Basic playbooks that automate the provisioning of systems

Basic playbooks that automate the provisioning of systems

Introduction

Ansible allows you to automate and organize system configuration tasks for more than one asset at a time. It is only necessary to install a set of packages on the server that will be the controller and have SSH access to the client machines.
In this entry we will see how to build “playbooks” that are the way Ansible creates automated scripts to configure computers. Let’s assume that we have an Ansible configured server and some clients.
Playbooks are a way to send commands to remote computers via scripts instead of using commands individually. These playbooks are written in YAML format. Each contains one or more “plays” that are assigned to teams to take action.

Exploring a basic playbook

Let’s look at a basic playbook:

---
- hosts: Incubator
 user: telans
 sudo: true
 tasks:
 - name: Witness copy file
 action: copy src=/home/ubuntu/playbooks/basic/testfile dest=/tmp/testfile owner=telans group=telans mode=0644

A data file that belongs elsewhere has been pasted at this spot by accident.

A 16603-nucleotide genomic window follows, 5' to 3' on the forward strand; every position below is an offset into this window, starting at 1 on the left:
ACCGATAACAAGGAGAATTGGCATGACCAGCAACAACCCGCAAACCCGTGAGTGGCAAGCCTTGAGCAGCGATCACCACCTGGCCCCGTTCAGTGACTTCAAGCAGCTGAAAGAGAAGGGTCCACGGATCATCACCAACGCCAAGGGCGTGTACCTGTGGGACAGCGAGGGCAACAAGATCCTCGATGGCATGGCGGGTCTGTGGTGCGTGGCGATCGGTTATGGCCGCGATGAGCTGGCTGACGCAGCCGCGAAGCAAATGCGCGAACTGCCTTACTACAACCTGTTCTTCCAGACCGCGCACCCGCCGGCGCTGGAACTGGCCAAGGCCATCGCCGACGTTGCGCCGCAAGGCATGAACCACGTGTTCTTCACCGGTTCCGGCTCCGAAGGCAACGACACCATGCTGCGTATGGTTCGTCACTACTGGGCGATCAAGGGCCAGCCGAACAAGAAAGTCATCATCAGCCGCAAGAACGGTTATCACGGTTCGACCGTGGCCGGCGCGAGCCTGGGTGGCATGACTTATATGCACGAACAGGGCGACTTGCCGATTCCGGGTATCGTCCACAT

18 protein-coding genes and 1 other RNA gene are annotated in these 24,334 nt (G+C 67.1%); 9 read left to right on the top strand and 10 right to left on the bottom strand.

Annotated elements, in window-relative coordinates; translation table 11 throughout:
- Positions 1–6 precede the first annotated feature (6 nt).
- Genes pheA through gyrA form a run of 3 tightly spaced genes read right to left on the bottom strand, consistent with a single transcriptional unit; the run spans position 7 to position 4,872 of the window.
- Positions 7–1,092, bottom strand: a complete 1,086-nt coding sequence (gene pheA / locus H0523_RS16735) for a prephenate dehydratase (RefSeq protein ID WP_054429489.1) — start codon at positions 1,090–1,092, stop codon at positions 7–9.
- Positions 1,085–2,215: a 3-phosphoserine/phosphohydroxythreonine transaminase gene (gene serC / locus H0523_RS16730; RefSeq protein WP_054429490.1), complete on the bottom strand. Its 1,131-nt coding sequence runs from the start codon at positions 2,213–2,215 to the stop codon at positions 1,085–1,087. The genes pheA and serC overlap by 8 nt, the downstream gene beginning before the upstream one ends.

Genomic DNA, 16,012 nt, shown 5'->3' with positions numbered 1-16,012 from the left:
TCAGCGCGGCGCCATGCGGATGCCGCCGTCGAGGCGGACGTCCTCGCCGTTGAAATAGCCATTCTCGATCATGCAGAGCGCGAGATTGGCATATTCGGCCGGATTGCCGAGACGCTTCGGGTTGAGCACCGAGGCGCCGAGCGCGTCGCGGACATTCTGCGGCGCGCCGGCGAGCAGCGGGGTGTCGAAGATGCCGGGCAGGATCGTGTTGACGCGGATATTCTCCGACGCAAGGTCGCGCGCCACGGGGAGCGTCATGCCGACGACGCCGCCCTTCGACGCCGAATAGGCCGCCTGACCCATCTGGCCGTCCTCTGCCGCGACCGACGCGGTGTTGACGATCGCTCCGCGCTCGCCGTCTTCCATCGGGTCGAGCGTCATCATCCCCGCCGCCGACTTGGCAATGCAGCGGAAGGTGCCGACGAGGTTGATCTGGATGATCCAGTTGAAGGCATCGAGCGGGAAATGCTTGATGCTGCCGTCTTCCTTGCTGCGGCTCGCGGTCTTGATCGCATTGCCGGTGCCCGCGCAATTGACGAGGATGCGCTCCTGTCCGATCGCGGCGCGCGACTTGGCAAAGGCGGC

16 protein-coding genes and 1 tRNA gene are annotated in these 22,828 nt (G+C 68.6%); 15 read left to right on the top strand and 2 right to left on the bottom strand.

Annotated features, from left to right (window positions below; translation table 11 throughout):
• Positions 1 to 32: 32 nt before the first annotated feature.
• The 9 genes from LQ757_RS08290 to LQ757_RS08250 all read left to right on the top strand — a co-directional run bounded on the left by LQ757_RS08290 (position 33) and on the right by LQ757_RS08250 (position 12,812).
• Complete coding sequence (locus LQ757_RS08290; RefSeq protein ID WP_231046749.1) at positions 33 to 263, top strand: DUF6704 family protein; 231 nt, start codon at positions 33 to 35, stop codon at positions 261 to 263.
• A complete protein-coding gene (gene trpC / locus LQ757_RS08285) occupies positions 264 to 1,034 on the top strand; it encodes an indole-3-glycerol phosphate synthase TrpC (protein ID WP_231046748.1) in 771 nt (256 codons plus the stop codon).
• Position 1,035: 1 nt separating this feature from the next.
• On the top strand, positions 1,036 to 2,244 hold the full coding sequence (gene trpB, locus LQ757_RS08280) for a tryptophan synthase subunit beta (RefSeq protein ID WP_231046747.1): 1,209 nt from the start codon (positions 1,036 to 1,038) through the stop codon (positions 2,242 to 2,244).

The first line is a requirement of the YAML syntax, the second refers to the computers on which the playbook, “Incubator” will be applied on a tab inside the /etc/ansible/hosts file.
Then comes the task; which has an identifiable name and in our case is “Witness copy file”, the next key is “copy” and refers to the Ansible module to be used, in this case that allows copying files; Each key respects a particular syntax. Here is the reference to the copying module:
http://docs.ansible.com/ansible/copy_module.html

Once we have built the playbook it runs as follows.

ansible-playbook playbook.yml

 

Note that execution is performed on computers of different operating systems; in this case, Ubuntu and Red Hat Linux.

Other example playbooks

Ubuntu operating system update

---
- hosts: NewHosts
 user: telans
 sudo: true

 tasks:
 - name: updates a server
 apt: update_cache=yes
 - name: upgrade a server
 apt: upgrade=full
 - name: upgrade distro
 apt: upgrade=dist

Running a “ping” command on a Windows server

---
- name: Ping
 hosts: Windows
 gather_facts: false
 vars:
 ansible_ssh_user: uniqs
 ansible_ssh_pass: uniqs
 ansible_ssh_port: 5986
 ansible_connection: winrm


 tasks:
 - name: ping
 win_ping:

With Ansible you can automate simple or complex tasks. These are basic examples of how to start building your playbooks. In an upcoming blog post we’ll talk about how to implement playbooks

 

By Uniqs

 

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